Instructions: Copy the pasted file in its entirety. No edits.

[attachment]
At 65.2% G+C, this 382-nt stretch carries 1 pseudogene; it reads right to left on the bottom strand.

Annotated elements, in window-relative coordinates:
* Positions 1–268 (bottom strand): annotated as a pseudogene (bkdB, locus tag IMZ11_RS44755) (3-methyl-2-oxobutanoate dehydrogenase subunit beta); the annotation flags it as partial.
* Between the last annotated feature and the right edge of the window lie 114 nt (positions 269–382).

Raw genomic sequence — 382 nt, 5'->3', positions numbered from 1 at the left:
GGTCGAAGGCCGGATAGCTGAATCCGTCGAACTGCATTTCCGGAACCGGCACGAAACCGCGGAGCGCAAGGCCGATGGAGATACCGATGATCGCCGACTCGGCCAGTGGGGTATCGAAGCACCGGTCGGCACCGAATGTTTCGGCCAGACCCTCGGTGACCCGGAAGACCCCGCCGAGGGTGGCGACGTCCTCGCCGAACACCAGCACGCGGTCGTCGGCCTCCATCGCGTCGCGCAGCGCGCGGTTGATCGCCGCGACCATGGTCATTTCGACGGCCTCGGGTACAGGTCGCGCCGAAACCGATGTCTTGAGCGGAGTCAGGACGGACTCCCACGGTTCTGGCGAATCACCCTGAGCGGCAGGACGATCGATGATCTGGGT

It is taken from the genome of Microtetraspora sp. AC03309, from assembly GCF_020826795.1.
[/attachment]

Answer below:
At 65.2% G+C, this 382-nt stretch carries 1 pseudogene; it reads right to left on the bottom strand.

Annotated elements, in window-relative coordinates:
* Positions 1–268 (bottom strand): annotated as a pseudogene (bkdB, locus tag IMZ11_RS44755) (3-methyl-2-oxobutanoate dehydrogenase subunit beta); the annotation flags it as partial.
* Between the last annotated feature and the right edge of the window lie 114 nt (positions 269–382).

Raw genomic sequence — 382 nt, 5'->3', positions numbered from 1 at the left:
GGTCGAAGGCCGGATAGCTGAATCCGTCGAACTGCATTTCCGGAACCGGCACGAAACCGCGGAGCGCAAGGCCGATGGAGATACCGATGATCGCCGACTCGGCCAGTGGGGTATCGAAGCACCGGTCGGCACCGAATGTTTCGGCCAGACCCTCGGTGACCCGGAAGACCCCGCCGAGGGTGGCGACGTCCTCGCCGAACACCAGCACGCGGTCGTCGGCCTCCATCGCGTCGCGCAGCGCGCGGTTGATCGCCGCGACCATGGTCATTTCGACGGCCTCGGGTACAGGTCGCGCCGAAACCGATGTCTTGAGCGGAGTCAGGACGGACTCCCACGGTTCTGGCGAATCACCCTGAGCGGCAGGACGATCGATGATCTGGGT

It is taken from the genome of Microtetraspora sp. AC03309, from assembly GCF_020826795.1.